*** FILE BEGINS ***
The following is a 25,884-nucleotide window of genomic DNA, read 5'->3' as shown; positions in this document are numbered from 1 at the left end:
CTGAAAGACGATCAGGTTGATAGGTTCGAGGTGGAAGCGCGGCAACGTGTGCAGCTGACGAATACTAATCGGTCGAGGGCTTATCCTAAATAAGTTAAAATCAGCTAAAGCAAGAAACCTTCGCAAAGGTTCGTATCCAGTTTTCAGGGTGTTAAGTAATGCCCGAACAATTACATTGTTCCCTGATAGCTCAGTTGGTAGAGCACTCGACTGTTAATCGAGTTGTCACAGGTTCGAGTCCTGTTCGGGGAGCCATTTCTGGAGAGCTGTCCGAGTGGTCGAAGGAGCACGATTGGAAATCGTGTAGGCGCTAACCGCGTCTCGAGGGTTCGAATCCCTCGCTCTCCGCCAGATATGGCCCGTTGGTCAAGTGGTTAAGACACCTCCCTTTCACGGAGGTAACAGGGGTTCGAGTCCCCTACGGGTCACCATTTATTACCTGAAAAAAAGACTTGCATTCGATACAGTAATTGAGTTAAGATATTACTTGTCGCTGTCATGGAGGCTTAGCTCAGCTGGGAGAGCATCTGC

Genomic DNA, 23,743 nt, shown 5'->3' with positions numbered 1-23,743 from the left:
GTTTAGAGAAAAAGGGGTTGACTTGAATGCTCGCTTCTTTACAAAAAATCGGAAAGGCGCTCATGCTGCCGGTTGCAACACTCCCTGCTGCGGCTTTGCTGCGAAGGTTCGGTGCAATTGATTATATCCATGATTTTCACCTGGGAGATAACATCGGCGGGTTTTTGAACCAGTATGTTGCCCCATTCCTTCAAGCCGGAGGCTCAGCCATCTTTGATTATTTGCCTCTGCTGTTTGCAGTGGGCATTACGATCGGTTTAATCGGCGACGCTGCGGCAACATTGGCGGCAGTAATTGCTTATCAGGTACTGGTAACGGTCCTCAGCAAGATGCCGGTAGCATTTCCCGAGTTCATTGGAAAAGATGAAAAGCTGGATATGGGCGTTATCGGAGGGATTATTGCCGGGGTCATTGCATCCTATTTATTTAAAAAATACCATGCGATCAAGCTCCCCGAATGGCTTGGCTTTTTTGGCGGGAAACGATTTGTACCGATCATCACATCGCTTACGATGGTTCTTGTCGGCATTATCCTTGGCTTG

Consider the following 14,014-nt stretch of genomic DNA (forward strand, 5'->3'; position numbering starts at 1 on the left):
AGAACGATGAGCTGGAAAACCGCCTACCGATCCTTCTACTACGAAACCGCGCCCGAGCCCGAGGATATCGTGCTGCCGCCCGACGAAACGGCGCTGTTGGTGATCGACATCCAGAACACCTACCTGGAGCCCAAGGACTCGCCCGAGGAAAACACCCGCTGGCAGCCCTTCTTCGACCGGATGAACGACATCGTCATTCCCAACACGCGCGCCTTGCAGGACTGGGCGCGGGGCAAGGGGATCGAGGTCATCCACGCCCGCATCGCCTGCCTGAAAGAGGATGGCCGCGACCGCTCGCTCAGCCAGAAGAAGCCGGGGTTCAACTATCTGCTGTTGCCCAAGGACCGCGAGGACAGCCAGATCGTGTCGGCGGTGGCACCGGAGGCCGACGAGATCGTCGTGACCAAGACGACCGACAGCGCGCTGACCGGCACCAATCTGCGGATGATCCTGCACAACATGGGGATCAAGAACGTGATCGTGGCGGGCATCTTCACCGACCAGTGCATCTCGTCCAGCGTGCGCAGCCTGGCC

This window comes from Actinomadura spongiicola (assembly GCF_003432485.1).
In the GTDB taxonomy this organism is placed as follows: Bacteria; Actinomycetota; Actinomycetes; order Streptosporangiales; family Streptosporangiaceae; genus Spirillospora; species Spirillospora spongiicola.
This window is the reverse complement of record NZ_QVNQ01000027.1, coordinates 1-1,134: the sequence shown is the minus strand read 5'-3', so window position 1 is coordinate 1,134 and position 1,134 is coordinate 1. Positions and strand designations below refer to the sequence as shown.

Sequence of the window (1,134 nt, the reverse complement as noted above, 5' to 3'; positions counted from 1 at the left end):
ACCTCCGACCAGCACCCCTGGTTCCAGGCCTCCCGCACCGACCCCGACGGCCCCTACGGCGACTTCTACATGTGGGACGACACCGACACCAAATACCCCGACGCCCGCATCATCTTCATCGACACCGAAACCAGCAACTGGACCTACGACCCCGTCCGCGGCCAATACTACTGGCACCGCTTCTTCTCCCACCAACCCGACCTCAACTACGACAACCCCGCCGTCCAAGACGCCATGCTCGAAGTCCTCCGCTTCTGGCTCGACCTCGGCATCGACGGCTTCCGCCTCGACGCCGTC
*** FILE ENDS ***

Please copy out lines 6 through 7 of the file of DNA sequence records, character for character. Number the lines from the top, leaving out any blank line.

AGAACGATGAGCTGGAAAACCGCCTACCGATCCTTCTACTACGAAACCGCGCCCGAGCCCGAGGATATCGTGCTGCCGCCCGACGAAACGGCGCTGTTGGTGATCGACATCCAGAACACCTACCTGGAGCCCAAGGACTCGCCCGAGGAAAACACCCGCTGGCAGCCCTTCTTCGACCGGATGAACGACATCGTCATTCCCAACACGCGCGCCTTGCAGGACTGGGCGCGGGGCAAGGGGATCGAGGTCATCCACGCCCGCATCGCCTGCCTGAAAGAGGATGGCCGCGACCGCTCGCTCAGCCAGAAGAAGCCGGGGTTCAACTATCTGCTGTTGCCCAAGGACCGCGAGGACAGCCAGATCGTGTCGGCGGTGGCACCGGAGGCCGACGAGATCGTCGTGACCAAGACGACCGACAGCGCGCTGACCGGCACCAATCTGCGGATGATCCTGCACAACATGGGGATCAAGAACGTGATCGTGGCGGGCATCTTCACCGACCAGTGCATCTCGTCCAGCGTGCGCAGCCTGGCC

This window comes from Actinomadura spongiicola (assembly GCF_003432485.1).